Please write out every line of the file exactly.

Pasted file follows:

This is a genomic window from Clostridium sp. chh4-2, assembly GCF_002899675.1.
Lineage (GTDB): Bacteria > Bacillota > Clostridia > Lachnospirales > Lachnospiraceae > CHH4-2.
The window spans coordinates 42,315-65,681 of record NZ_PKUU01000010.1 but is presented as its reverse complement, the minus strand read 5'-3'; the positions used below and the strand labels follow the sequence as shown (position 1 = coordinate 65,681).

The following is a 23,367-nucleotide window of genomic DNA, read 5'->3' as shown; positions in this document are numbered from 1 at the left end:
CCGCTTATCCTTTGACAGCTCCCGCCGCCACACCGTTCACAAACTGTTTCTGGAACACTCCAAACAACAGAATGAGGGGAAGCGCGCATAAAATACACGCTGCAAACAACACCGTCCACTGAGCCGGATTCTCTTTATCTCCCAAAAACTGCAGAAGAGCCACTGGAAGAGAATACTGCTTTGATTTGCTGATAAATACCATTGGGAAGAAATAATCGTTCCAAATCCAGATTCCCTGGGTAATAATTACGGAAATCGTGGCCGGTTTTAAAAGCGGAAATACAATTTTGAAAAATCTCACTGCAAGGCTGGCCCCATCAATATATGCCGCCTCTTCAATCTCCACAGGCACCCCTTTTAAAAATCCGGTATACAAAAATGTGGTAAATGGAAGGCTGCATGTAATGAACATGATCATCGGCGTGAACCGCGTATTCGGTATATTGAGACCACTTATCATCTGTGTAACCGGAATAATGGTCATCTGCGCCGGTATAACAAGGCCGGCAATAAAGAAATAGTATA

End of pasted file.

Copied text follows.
This is a genomic window from Clostridium sp. chh4-2, assembly GCF_002899675.1.
Lineage (GTDB): Bacteria > Bacillota > Clostridia > Lachnospirales > Lachnospiraceae > CHH4-2.
The window spans coordinates 42,315-65,681 of record NZ_PKUU01000010.1 but is presented as its reverse complement, the minus strand read 5'-3'; the positions used below and the strand labels follow the sequence as shown (position 1 = coordinate 65,681).

The following is a 23,367-nucleotide window of genomic DNA, read 5'->3' as shown; positions in this document are numbered from 1 at the left end:
CCGCTTATCCTTTGACAGCTCCCGCCGCCACACCGTTCACAAACTGTTTCTGGAACACTCCAAACAACAGAATGAGGGGAAGCGCGCATAAAATACACGCTGCAAACAACACCGTCCACTGAGCCGGATTCTCTTTATCTCCCAAAAACTGCAGAAGAGCCACTGGAAGAGAATACTGCTTTGATTTGCTGATAAATACCATTGGGAAGAAATAATCGTTCCAAATCCAGATTCCCTGGGTAATAATTACGGAAATCGTGGCCGGTTTTAAAAGCGGAAATACAATTTTGAAAAATCTCACTGCAAGGCTGGCCCCATCAATATATGCCGCCTCTTCAATCTCCACAGGCACCCCTTTTAAAAATCCGGTATACAAAAATGTGGTAAATGGAAGGCTGCATGTAATGAACATGATCATCGGCGTGAACCGCGTATTCGGTATATTGAGACCACTTATCATCTGTGTAACCGGAATAATGGTCATCTGCGCCGGTATAACAAGGCCGGCAATAAAGAAATAGTATA